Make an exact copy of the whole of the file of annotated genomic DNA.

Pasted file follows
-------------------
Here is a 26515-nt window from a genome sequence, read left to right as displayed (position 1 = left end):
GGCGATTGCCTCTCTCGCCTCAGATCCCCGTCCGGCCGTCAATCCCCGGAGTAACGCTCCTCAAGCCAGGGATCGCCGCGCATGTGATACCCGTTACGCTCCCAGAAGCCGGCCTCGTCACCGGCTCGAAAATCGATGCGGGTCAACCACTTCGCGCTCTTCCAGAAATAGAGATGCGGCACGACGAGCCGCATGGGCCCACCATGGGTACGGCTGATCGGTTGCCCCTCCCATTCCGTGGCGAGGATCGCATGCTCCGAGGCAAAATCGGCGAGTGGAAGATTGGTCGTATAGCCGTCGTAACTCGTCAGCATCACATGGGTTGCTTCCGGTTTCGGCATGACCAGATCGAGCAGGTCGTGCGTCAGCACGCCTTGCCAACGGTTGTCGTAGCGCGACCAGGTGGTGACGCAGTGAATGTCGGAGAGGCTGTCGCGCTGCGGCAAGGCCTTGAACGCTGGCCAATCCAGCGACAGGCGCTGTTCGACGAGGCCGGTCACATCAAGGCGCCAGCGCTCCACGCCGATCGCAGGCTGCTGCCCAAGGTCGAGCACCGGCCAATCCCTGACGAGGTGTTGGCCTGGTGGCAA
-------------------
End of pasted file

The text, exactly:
Here is a 26515-nt window from a genome sequence, read left to right as displayed (position 1 = left end):
GGCGATTGCCTCTCTCGCCTCAGATCCCCGTCCGGCCGTCAATCCCCGGAGTAACGCTCCTCAAGCCAGGGATCGCCGCGCATGTGATACCCGTTACGCTCCCAGAAGCCGGCCTCGTCACCGGCTCGAAAATCGATGCGGGTCAACCACTTCGCGCTCTTCCAGAAATAGAGATGCGGCACGACGAGCCGCATGGGCCCACCATGGGTACGGCTGATCGGTTGCCCCTCCCATTCCGTGGCGAGGATCGCATGCTCCGAGGCAAAATCGGCGAGTGGAAGATTGGTCGTATAGCCGTCGTAACTCGTCAGCATCACATGGGTTGCTTCCGGTTTCGGCATGACCAGATCGAGCAGGTCGTGCGTCAGCACGCCTTGCCAACGGTTGTCGTAGCGCGACCAGGTGGTGACGCAGTGAATGTCGGAGAGGCTGTCGCGCTGCGGCAAGGCCTTGAACGCTGGCCAATCCAGCGACAGGCGCTGTTCGACGAGGCCGGTCACATCAAGGCGCCAGCGCTCCACGCCGATCGCAGGCTGCTGCCCAAGGTCGAGCACCGGCCAATCCCTGACGAGGTGTTGGCCTGGTGGCAA